Radical Chic & Mau-Mauing the Flak Catchers
Radical Chic, noun: a small clique of the New York upper elite who, in order to appear groundbreakingly fashionable, support social movements and causes which ironically are at odds with the morays inherent to their identity
Mau-mau, verb: to stubbornly and meticulously badger someone into supporting a cause; to petition while using one’s minority identity in such a way that a member of a majority is left without rebuttal
Flak Catcher, noun: poorly paid and hardly respected public officials who are often used as human shields to protect their bosses from mau-mauing (see definition)
Beginning Tom Wolfe’s collection of two essays Radical Chic & Mau-Mauing the Flak Catchers, I admit I knew very little. Who or what was the radical chic? What was mau-mauing? Why were flak catchers on catching end? A child born long after the '60s, I had little beyond a layperson’s knowledge of Wolfe’s other eccentrically long titles—something involving Kool-Aid, acid, and some sort of test.
Upon concluding the book, I’m happy to admit that I now know infinitely more, not only about the kooky title, but also about race relations in the 1960s, the Black Panther movement, and the infamous evening that brought the hypocrisy of the highest New York socialites to the nation’s attention. With a constantly tongue-in-cheek tone, Wolfe walks the reader through the dinner party hosted by Leonard and Felicia Bernstein in 1970 in his essay “Radical Chic” and through the methods employed by minority groups to petition the local government of San Francisco in “Mau-Mauing the Flak Catchers.” On both coasts and with two different populations, Wolfe holds up a mirror to the duplicity, irony, and hilarity of race relations.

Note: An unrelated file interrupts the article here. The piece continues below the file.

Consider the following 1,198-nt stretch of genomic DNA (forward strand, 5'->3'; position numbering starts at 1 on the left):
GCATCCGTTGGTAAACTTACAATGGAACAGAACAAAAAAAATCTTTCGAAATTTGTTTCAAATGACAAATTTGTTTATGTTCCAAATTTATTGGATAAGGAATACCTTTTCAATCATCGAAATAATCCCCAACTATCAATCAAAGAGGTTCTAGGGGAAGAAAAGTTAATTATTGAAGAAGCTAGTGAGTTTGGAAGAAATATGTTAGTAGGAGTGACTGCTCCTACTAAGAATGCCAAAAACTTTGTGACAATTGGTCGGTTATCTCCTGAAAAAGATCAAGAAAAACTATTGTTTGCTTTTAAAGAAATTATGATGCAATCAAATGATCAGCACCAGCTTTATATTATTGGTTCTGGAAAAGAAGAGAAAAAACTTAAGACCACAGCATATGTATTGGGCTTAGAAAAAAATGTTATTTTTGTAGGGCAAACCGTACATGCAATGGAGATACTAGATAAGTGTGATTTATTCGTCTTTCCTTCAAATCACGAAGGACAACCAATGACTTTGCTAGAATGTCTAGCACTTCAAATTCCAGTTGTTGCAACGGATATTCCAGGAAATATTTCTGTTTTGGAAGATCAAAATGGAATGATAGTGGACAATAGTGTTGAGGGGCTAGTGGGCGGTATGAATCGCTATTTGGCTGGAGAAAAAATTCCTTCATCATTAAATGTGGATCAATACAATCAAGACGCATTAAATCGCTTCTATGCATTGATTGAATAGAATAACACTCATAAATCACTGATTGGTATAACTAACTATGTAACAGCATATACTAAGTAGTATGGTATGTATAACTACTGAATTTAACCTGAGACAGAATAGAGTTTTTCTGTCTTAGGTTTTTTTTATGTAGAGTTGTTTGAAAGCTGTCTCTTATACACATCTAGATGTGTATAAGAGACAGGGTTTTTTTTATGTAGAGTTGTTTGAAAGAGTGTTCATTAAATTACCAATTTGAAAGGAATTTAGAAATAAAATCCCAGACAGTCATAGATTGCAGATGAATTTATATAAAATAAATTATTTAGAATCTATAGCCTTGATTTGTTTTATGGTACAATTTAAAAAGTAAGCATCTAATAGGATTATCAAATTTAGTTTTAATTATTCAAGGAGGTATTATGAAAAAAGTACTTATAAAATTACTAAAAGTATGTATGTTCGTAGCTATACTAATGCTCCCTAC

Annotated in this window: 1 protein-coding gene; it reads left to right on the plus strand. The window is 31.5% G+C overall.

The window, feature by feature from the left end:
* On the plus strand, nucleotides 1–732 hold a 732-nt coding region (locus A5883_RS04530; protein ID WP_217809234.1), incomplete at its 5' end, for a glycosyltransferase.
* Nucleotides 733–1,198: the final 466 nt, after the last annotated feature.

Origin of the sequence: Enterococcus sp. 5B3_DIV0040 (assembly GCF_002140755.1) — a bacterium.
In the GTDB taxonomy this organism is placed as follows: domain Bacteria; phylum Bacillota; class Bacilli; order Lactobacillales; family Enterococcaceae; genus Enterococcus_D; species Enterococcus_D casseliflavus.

I couldn’t help laughing as Wolfe aptly described the wonderfully humorous scenarios: Roquefort cheese balls served to dinner guests in black leather, rich Jewish party-goers writing checks for an anti-Semitic organization, minority leaders protesting against a white government for their failure to follow through, then failing to follow through with their own protests. Wolfe’s style is disarming and feels truthful, as if he’s the only person who sees each situation for what it actually is, and the actions, desires, and blind spots he reveals in people of every ethnicity serve to both humble and unite them.
Both essays were highly enjoyable, and as someone far removed from the 1960s, New York, and San Francisco, I can only imagine they would be even more interesting to someone with firsthand knowledge of those locales during this time period. Although the book was essentially about how people tried to deal with difference, I turned the last page feeling more akin to each person’s fumbling portrayal regardless of race. The best part of Wolfe’s writing is the recognition that he himself is part radical chic, part mau-mauer, and part flak-catcher. We all are, to varying degrees, and as long as there is a satirist to expose our foibles and peccadilloes, we should keep hosting parties to provide hilarity for the audiences of the following decades.